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iOS 10 data gathering will be opt-in and very limited, Apple says

Apple raised some eyebrows last week when it announced plans to start gathering user data with iOS 10 using a new feature called Differential Privacy. Since then, the company’s offered up a few more details that should put your security concerns to rest.

Recode reports that data gathering will be totally opt-in, meaning Apple can’t start analyzing your behavior until you say it can. The company also says it’s limiting that data to four specific areas, at least to start, including the emoji you use (for emoji suggestions in iOS 10), your local dictionary, deep links and Lookup Hints in Notes.

Apple already does some data prediction in iOS 9 with its proactive suggestions, but that’s all done locally on your phone. iOS 10 is set to start analyzing your data and comparing it to other people to find general patterns. With Differential Privacy, the company says it can add mathematical noise to hide your private information while still recognizing those patterns.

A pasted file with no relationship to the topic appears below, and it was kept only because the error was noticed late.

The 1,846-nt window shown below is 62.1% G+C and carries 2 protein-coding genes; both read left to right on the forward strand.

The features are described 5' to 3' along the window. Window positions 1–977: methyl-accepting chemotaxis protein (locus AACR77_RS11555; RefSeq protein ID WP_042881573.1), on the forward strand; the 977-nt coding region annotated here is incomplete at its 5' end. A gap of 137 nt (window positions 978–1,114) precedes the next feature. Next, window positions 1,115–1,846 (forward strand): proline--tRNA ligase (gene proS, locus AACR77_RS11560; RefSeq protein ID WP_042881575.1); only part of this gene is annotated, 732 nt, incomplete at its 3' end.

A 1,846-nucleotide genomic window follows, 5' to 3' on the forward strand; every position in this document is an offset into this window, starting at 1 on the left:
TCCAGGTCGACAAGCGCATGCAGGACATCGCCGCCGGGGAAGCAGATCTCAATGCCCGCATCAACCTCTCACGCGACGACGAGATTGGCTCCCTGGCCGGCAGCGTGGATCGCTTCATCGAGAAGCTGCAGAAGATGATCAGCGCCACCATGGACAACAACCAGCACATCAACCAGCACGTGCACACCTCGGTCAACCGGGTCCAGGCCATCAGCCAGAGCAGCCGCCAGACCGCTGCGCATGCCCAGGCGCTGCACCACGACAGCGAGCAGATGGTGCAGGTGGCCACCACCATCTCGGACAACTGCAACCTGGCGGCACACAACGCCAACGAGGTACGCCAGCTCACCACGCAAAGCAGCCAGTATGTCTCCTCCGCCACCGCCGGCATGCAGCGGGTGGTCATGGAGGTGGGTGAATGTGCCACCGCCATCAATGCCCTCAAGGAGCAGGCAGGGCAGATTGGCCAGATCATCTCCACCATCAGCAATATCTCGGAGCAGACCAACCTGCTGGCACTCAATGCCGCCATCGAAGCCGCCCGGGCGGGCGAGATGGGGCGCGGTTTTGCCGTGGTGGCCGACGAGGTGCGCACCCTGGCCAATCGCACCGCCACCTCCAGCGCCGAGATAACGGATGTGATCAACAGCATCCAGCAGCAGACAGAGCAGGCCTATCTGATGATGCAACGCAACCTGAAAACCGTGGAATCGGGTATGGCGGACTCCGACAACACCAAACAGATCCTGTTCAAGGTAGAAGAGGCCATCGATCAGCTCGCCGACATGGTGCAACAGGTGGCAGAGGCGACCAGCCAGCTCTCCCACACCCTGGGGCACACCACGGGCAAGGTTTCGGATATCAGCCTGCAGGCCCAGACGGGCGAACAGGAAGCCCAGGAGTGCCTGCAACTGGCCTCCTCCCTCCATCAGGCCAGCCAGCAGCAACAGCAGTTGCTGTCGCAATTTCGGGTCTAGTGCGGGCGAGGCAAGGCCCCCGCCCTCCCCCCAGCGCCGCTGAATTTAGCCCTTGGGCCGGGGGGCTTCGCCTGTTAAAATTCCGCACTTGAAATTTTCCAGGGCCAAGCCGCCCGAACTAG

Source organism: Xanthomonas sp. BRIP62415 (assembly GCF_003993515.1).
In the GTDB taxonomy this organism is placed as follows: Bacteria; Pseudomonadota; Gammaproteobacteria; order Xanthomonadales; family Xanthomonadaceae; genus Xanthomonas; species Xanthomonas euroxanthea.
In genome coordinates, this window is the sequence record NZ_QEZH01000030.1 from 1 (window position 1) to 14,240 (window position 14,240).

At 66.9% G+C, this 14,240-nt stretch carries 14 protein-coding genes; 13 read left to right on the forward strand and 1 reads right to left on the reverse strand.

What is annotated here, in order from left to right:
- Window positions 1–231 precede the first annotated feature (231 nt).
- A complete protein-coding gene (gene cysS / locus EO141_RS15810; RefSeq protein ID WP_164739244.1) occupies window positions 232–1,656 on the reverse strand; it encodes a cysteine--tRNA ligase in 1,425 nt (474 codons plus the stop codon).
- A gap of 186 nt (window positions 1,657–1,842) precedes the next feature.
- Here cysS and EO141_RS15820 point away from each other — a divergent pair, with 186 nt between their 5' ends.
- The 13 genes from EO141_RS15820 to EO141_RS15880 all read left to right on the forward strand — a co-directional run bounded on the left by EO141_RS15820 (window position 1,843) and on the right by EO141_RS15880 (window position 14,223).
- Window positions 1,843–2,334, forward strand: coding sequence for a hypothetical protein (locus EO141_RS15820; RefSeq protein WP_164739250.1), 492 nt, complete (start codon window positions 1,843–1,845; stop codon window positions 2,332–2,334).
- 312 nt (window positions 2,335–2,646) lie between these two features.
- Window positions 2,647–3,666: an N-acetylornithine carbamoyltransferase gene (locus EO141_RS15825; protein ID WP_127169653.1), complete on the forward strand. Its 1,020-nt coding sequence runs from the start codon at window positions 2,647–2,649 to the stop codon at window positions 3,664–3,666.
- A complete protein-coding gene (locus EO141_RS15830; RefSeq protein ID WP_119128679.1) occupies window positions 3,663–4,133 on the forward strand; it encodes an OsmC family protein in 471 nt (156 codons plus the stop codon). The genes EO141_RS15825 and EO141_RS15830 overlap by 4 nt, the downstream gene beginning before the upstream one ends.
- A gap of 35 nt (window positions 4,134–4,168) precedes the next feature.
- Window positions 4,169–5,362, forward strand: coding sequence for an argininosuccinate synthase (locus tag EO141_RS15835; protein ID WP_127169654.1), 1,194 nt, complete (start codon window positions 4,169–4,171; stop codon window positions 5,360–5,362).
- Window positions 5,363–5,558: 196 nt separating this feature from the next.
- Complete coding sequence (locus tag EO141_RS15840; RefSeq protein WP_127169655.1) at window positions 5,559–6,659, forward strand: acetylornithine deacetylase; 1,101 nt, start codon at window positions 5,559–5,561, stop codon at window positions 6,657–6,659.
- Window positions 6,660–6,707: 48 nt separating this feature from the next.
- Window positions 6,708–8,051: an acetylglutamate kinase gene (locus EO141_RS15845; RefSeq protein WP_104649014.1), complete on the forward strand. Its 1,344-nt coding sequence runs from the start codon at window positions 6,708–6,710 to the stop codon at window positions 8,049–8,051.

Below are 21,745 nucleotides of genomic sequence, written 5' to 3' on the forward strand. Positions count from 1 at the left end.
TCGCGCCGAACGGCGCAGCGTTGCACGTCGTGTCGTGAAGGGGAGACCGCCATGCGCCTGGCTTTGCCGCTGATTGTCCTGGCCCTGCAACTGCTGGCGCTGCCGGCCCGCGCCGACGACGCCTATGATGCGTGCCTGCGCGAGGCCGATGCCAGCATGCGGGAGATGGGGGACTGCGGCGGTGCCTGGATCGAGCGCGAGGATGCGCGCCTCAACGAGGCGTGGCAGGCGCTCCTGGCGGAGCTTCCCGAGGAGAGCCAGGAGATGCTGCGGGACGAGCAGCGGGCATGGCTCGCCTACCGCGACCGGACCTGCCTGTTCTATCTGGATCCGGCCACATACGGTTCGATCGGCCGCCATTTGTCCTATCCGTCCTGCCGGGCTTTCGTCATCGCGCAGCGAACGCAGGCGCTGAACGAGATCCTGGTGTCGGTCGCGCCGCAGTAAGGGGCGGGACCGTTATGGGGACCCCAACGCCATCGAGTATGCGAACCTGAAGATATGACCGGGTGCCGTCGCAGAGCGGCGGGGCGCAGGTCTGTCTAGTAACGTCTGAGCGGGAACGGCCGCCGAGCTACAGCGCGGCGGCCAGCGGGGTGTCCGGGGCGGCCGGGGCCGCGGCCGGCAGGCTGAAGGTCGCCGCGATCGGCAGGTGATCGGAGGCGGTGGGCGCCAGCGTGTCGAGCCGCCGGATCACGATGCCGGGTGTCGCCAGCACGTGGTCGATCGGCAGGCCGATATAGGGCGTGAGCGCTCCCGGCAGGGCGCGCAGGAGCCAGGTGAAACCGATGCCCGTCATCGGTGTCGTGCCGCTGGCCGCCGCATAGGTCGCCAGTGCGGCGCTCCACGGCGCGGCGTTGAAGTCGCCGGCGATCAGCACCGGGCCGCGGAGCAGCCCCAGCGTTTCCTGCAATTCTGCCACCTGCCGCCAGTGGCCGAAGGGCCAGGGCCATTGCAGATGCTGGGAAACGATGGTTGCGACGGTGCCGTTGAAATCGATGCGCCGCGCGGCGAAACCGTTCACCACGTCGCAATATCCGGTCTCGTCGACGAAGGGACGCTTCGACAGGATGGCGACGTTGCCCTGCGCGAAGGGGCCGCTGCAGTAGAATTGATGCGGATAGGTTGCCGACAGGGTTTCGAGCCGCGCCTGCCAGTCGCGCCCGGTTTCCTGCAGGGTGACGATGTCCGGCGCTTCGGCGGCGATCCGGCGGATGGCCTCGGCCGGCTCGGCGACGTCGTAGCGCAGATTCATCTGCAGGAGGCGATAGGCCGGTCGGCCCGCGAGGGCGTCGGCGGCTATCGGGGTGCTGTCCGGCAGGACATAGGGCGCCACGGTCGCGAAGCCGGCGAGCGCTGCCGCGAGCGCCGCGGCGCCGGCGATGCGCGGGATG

Cupertino’s also set to upgrade its Photos app with image recognition software as part of iOS 10. The company says it won’t use any customer’s pictures to power that feature. Instead, it will rely on some other set of images to train the new software, though it hasn’t said where those will come from.

Data gathering is a big deal for Apple. The company’s always put a huge emphasis on protecting customer privacy above all else, but it clearly needs to bend its rule a little to stay competitive. Once iOS 10 arrives we’ll see how that plans works out, though if you’re uncomfortable with it you can always just decline to opt-in.

Recode

Jacob Kleinman

Jacob Kleinman has been working as a journalist online and in print since he arrived at Wesleyan University in 2007. After graduating, he took a...

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